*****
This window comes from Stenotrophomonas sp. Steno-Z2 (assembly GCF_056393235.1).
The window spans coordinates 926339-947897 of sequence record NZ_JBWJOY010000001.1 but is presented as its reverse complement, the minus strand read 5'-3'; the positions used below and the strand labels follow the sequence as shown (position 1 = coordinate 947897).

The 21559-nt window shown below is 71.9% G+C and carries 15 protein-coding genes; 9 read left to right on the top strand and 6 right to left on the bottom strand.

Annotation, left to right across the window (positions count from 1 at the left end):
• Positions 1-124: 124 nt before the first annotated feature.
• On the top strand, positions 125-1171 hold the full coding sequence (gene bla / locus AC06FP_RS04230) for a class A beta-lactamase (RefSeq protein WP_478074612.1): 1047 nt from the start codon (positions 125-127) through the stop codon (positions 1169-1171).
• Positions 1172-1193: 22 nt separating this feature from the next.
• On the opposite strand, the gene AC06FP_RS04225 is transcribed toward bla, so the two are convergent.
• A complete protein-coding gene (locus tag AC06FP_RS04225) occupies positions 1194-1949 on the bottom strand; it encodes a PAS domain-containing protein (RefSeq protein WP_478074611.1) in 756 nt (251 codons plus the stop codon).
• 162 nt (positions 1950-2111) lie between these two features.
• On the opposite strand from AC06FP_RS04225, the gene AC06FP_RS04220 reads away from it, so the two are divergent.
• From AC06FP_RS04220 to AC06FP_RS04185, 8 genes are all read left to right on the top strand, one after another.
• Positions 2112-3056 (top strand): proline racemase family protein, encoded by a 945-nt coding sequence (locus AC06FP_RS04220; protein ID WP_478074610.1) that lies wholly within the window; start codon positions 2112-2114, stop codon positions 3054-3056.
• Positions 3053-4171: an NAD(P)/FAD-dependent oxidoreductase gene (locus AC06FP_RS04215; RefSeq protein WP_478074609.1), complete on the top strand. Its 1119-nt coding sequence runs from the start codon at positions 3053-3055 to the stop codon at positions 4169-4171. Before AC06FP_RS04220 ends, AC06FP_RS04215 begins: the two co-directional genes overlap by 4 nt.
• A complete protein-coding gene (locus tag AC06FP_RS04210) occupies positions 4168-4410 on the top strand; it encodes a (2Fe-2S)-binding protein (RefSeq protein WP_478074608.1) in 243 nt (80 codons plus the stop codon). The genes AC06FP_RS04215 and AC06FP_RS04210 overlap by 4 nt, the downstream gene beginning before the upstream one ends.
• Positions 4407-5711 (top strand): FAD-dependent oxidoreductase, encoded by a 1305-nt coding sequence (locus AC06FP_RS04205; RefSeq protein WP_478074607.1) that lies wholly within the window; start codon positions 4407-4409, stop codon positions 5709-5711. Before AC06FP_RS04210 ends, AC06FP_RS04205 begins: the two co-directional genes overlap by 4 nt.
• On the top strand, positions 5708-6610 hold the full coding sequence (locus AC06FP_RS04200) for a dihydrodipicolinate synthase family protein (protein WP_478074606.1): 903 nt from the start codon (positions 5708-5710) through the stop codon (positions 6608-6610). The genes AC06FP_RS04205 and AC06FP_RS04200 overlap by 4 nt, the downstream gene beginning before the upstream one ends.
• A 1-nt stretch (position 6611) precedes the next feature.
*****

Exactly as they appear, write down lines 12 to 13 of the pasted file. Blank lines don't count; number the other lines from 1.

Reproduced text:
• From AC06FP_RS04220 to AC06FP_RS04185, 8 genes are all read left to right on the top strand, one after another.
• Positions 2112-3056 (top strand): proline racemase family protein, encoded by a 945-nt coding sequence (locus AC06FP_RS04220; protein ID WP_478074610.1) that lies wholly within the window; start codon positions 2112-2114, stop codon positions 3054-3056.